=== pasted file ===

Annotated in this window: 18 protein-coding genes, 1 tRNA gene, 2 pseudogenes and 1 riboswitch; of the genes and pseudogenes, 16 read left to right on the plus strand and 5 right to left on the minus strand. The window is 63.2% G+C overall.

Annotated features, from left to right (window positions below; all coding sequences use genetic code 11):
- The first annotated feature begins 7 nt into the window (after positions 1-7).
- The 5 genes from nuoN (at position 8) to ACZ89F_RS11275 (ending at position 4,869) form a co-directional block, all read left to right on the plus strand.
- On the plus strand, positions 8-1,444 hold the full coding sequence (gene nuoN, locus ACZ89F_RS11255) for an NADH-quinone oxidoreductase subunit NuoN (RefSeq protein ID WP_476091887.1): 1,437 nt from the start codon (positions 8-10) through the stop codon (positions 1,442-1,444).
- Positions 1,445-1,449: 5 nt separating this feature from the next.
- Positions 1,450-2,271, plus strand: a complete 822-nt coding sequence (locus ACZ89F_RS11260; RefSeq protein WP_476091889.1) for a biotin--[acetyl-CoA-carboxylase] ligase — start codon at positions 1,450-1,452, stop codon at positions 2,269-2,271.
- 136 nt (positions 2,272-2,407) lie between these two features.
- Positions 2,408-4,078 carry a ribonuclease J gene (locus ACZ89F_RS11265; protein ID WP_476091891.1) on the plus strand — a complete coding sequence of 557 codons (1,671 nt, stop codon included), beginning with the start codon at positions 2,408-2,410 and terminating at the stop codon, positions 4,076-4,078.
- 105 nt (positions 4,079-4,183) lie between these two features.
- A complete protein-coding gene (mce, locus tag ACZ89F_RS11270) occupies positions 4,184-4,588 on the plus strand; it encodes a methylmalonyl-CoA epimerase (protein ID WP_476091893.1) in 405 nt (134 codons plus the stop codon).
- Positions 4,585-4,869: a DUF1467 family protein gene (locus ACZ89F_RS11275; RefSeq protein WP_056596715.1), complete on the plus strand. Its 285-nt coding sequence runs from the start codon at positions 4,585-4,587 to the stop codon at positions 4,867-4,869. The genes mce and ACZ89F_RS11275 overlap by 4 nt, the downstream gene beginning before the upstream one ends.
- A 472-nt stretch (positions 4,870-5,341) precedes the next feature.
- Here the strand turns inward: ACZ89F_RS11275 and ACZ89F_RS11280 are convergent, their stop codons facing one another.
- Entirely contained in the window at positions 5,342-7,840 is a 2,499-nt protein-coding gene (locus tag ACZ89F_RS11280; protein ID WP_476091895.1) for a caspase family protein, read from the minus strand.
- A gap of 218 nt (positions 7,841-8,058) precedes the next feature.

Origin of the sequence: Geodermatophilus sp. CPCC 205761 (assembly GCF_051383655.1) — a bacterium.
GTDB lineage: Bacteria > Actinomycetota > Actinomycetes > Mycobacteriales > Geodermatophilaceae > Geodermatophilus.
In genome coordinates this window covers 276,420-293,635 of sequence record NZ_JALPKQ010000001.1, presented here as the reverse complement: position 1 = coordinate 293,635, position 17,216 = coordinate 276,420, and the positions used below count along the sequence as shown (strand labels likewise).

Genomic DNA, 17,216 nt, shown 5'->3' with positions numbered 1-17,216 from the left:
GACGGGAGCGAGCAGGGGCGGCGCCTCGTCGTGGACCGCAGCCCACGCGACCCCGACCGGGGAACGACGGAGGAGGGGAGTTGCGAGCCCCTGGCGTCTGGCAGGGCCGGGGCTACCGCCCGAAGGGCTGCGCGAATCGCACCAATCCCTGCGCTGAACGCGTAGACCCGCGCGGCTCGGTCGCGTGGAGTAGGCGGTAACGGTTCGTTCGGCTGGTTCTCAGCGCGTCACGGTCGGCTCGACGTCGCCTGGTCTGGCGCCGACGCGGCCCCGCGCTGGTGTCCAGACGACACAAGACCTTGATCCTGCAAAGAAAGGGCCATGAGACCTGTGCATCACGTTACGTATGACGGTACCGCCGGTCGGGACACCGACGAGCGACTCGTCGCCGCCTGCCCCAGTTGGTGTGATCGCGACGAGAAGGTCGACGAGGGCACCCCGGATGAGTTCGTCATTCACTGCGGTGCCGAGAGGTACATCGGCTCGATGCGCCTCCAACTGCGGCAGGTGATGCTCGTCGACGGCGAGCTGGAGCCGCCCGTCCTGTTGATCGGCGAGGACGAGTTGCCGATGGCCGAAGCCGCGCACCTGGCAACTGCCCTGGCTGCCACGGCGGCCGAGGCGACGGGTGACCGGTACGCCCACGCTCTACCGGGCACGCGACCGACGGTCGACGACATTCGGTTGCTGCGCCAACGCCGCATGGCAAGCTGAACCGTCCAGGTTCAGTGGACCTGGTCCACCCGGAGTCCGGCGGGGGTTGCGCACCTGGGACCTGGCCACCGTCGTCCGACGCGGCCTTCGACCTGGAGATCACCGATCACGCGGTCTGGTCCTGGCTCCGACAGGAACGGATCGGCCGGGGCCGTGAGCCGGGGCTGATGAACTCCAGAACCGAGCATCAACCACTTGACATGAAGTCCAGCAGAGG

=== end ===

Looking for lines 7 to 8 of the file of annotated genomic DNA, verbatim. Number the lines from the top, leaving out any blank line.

- Positions 1,450-2,271, plus strand: a complete 822-nt coding sequence (locus ACZ89F_RS11260; RefSeq protein WP_476091889.1) for a biotin--[acetyl-CoA-carboxylase] ligase — start codon at positions 1,450-1,452, stop codon at positions 2,269-2,271.
- 136 nt (positions 2,272-2,407) lie between these two features.